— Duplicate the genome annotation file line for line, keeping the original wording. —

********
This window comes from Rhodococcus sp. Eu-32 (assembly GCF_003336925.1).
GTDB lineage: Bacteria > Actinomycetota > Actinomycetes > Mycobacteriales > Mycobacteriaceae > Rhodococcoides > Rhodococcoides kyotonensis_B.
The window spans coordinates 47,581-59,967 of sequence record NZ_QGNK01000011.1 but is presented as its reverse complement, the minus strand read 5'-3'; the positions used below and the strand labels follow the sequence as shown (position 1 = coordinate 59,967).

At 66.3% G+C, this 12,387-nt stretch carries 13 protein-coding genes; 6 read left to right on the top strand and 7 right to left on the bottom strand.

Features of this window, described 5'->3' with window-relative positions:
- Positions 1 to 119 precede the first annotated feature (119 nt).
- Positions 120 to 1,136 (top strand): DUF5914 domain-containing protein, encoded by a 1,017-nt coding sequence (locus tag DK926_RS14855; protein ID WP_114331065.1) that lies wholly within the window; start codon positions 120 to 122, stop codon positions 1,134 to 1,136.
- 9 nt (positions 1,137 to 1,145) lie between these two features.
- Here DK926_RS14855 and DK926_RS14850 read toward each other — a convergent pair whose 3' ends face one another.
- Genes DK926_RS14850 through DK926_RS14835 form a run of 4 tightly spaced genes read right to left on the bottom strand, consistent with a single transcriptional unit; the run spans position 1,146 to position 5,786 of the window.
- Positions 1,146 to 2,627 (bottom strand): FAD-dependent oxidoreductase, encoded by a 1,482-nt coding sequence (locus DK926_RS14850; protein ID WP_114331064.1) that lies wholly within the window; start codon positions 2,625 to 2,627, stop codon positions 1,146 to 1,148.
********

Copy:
This window comes from Rhodococcus sp. Eu-32 (assembly GCF_003336925.1).
GTDB lineage: Bacteria > Actinomycetota > Actinomycetes > Mycobacteriales > Mycobacteriaceae > Rhodococcoides > Rhodococcoides kyotonensis_B.
The window spans coordinates 47,581-59,967 of sequence record NZ_QGNK01000011.1 but is presented as its reverse complement, the minus strand read 5'-3'; the positions used below and the strand labels follow the sequence as shown (position 1 = coordinate 59,967).

At 66.3% G+C, this 12,387-nt stretch carries 13 protein-coding genes; 6 read left to right on the top strand and 7 right to left on the bottom strand.

Features of this window, described 5'->3' with window-relative positions:
- Positions 1 to 119 precede the first annotated feature (119 nt).
- Positions 120 to 1,136 (top strand): DUF5914 domain-containing protein, encoded by a 1,017-nt coding sequence (locus tag DK926_RS14855; protein ID WP_114331065.1) that lies wholly within the window; start codon positions 120 to 122, stop codon positions 1,134 to 1,136.
- 9 nt (positions 1,137 to 1,145) lie between these two features.
- Here DK926_RS14855 and DK926_RS14850 read toward each other — a convergent pair whose 3' ends face one another.
- Genes DK926_RS14850 through DK926_RS14835 form a run of 4 tightly spaced genes read right to left on the bottom strand, consistent with a single transcriptional unit; the run spans position 1,146 to position 5,786 of the window.
- Positions 1,146 to 2,627 (bottom strand): FAD-dependent oxidoreductase, encoded by a 1,482-nt coding sequence (locus DK926_RS14850; protein ID WP_114331064.1) that lies wholly within the window; start codon positions 2,625 to 2,627, stop codon positions 1,146 to 1,148.